West Africa is currently being assailed by the worst outbreak of Ebola virus ever recorded. As of 17th July, World Health Organisation (WHO) reports indicated that out of more than 1048 confirmed and suspected cases of Ebola in Guinea, Liberia and Sierra Leone, 632 people had fallen victim to the deadly disease, and its rapid spread across the continent is creating serious concerns that the worst is yet to come.
 
The WHO report stated that the epidemic trend was “serious, with high numbers of new cases and deaths being reported” and health authorities are struggling to control the epidemic, though currently no travel or trade restrictions have been imposed on the affected areas.
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An international team of scientists has discovered that two of the world’s most devastating plagues – the plague of Justinian and the Black Death, each responsible for killing as many as half the people in Europe—were caused by distinct strains of the same pathogen, one that faded out on its own, the other leading to worldwide spread and re-emergence in the late 1800s. These findings suggest a new strain of plague could emerge again in humans in the future.
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Studying the Medieval skeletons of people who went through the European plague (also called the Black Death), which killed 30% of Europeans, including nearly half of the people in London, between 1347 and 1351, may help us understand how disease can affect human evolution.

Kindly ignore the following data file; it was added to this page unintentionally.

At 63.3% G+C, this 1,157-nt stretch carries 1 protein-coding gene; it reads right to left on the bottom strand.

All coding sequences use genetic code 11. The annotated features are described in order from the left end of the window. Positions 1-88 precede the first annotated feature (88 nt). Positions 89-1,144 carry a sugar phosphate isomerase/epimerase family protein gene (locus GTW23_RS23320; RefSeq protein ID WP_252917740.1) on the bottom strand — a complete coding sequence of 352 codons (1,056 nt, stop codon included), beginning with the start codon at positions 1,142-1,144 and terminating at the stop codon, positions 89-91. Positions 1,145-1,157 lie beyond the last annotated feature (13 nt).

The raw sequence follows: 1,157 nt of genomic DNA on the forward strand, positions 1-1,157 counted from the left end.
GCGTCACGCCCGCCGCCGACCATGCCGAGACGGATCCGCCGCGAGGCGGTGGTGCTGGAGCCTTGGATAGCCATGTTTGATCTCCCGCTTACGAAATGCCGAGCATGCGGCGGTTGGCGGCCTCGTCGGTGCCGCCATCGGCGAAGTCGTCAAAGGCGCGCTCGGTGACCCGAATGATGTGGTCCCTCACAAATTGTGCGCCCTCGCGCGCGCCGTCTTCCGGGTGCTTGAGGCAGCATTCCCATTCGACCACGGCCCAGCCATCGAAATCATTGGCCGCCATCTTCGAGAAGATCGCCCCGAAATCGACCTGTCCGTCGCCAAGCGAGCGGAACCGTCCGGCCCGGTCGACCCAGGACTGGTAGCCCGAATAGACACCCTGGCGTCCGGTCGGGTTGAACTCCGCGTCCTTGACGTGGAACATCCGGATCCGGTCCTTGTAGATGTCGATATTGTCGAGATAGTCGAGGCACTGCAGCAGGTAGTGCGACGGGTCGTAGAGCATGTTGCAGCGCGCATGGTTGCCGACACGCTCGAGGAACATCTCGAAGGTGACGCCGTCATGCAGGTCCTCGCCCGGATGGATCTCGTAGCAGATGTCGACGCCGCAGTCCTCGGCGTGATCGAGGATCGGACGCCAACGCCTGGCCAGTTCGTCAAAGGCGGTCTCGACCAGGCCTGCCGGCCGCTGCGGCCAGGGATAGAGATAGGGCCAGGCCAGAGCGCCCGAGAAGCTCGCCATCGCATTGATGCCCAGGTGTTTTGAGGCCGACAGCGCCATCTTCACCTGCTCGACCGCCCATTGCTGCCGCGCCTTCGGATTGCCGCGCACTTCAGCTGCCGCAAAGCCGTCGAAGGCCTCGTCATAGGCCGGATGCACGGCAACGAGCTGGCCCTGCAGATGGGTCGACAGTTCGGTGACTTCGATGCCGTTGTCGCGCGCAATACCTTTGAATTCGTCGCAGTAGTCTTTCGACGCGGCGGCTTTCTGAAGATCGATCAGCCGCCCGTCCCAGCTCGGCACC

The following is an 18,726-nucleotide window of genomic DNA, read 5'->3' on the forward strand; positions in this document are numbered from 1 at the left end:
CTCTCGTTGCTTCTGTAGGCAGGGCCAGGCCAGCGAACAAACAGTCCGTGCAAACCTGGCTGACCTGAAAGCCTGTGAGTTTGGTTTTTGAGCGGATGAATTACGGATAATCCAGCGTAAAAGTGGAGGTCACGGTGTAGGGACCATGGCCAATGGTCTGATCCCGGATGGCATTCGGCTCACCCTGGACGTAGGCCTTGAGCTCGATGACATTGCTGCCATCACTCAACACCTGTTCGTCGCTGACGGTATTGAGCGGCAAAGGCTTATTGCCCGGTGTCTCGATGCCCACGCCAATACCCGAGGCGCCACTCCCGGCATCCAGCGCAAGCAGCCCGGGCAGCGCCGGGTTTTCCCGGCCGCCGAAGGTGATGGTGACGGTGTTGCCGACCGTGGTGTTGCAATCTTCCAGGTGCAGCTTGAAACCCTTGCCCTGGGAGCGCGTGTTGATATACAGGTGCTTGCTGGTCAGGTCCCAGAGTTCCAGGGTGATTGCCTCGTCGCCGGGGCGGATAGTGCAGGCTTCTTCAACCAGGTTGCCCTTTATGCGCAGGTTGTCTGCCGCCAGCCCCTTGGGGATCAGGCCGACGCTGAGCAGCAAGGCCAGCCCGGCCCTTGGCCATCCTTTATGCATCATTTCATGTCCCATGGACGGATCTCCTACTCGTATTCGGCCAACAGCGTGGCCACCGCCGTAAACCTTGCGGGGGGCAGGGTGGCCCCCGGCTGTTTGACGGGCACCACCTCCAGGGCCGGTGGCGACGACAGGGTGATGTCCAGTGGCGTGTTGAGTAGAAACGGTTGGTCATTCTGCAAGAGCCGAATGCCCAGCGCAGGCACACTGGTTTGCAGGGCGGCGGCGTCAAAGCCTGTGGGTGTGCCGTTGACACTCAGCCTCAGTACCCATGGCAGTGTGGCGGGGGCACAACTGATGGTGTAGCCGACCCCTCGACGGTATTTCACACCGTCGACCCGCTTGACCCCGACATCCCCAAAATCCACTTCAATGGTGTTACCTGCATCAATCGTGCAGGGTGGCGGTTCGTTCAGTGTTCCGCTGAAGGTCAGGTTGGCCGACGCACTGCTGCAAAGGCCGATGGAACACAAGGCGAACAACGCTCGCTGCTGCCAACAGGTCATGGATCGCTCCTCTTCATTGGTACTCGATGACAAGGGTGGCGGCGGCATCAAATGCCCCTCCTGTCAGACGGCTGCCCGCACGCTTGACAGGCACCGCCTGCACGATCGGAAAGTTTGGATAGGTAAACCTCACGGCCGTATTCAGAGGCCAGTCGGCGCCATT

Anthropologist Sharon DeWitte says that these skeletons "can tell us something about the nature of human variation today and whether there is an artifact of diseases we have faced in the past. Knowing how strongly these diseases can actually shape human biology can give us tools to work with in the future to understand disease and how it might affect us."
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The innocent-sounding children’s song "Ring Around the Rosy," is actually a description of the symptoms of the plague, also known as the "Black Death," which peaked in Europe between 1348 and 1350, still exists in animal populations around the world, and has resurfaced in humans in Africa and Madagascar. It’s been wiped out in the West, since the rats that carried it have all been eaten by the newly arrived, bigger, Norwegian rats. But a team of scientists thinks it’s a good idea to trace this pandemic anyway, so globalization doesn’t cause something similar to happen again.
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